SHEILA TERRY / SCIENCE PHOTO LIBRARY SHEILA TERRY / SCIENCE PHOTO LIBRARY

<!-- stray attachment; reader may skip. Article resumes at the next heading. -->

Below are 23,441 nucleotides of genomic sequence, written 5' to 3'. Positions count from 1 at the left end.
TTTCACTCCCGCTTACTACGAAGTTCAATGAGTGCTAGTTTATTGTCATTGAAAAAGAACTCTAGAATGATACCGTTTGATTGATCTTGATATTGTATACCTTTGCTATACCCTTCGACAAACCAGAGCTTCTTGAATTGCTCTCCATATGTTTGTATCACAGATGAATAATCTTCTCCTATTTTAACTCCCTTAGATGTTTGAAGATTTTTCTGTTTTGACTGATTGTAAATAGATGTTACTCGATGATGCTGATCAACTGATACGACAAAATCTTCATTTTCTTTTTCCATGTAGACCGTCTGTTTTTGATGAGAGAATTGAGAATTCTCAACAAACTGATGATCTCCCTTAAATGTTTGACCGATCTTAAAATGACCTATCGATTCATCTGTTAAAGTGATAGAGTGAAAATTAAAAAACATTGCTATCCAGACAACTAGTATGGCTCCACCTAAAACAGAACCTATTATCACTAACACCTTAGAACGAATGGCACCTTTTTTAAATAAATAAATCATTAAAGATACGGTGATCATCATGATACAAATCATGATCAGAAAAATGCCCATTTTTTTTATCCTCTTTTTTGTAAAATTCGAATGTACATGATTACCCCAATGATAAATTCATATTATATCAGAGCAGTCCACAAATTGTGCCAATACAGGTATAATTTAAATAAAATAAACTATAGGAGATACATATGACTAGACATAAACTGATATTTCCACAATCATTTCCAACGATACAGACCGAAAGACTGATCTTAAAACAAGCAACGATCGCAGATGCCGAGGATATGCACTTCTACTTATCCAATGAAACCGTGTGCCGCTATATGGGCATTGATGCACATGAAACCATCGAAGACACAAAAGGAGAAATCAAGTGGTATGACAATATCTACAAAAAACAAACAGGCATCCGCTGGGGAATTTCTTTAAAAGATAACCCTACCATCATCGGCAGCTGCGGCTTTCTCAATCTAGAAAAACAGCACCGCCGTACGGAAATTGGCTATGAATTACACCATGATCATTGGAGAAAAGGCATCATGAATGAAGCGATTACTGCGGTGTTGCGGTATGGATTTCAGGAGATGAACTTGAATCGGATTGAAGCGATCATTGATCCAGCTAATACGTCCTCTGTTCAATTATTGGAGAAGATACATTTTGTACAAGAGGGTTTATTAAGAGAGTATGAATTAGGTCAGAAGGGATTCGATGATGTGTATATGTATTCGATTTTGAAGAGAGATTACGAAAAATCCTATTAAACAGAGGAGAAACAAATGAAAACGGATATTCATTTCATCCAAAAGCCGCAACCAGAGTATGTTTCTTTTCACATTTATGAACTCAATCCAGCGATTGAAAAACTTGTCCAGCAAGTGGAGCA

In the 1820's serious attempts were being made in France and England to permanently record camera obscura images using silver halide salts and other light-sensitive materials. In France, Louis Daguerre experimented with silver iodide and Jacques Niépce with silver choride. Neither had any success in producing permanent images. Niépce changed to bitumen of Judea and was able to fix the image. He termed this process 'heliography', and in 1826 produced the world's first photograph. In 1829 he and Daguerre entered into a contract to jointly perfect the heliographic processes. Little progress was made and in 1833 Niépce died. Daguerre continued his own researches with silver iodide and in 1839 published details of his Daguerreotype process which was commercially successful and marked the beginning of practical photography.
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